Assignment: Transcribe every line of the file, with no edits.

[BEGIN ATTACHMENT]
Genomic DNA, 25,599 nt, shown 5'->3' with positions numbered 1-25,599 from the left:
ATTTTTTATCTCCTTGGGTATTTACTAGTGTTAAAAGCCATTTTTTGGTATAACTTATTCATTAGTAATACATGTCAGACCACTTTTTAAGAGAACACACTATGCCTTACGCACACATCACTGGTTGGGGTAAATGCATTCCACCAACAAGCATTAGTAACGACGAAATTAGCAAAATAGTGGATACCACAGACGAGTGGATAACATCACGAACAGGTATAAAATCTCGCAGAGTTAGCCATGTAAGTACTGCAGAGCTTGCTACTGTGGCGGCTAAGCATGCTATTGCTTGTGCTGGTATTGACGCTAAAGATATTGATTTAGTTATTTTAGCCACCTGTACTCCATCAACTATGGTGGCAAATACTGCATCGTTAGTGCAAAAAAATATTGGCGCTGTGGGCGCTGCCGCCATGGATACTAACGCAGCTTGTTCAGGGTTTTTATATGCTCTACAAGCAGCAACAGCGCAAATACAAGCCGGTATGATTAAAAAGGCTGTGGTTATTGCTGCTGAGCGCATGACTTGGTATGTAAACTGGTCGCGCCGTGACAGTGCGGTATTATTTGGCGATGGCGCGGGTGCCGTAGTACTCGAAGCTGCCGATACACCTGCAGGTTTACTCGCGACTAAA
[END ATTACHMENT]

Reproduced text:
Genomic DNA, 25,599 nt, shown 5'->3' with positions numbered 1-25,599 from the left:
ATTTTTTATCTCCTTGGGTATTTACTAGTGTTAAAAGCCATTTTTTGGTATAACTTATTCATTAGTAATACATGTCAGACCACTTTTTAAGAGAACACACTATGCCTTACGCACACATCACTGGTTGGGGTAAATGCATTCCACCAACAAGCATTAGTAACGACGAAATTAGCAAAATAGTGGATACCACAGACGAGTGGATAACATCACGAACAGGTATAAAATCTCGCAGAGTTAGCCATGTAAGTACTGCAGAGCTTGCTACTGTGGCGGCTAAGCATGCTATTGCTTGTGCTGGTATTGACGCTAAAGATATTGATTTAGTTATTTTAGCCACCTGTACTCCATCAACTATGGTGGCAAATACTGCATCGTTAGTGCAAAAAAATATTGGCGCTGTGGGCGCTGCCGCCATGGATACTAACGCAGCTTGTTCAGGGTTTTTATATGCTCTACAAGCAGCAACAGCGCAAATACAAGCCGGTATGATTAAAAAGGCTGTGGTTATTGCTGCTGAGCGCATGACTTGGTATGTAAACTGGTCGCGCCGTGACAGTGCGGTATTATTTGGCGATGGCGCGGGTGCCGTAGTACTCGAAGCTGCCGATACACCTGCAGGTTTACTCGCGACTAAA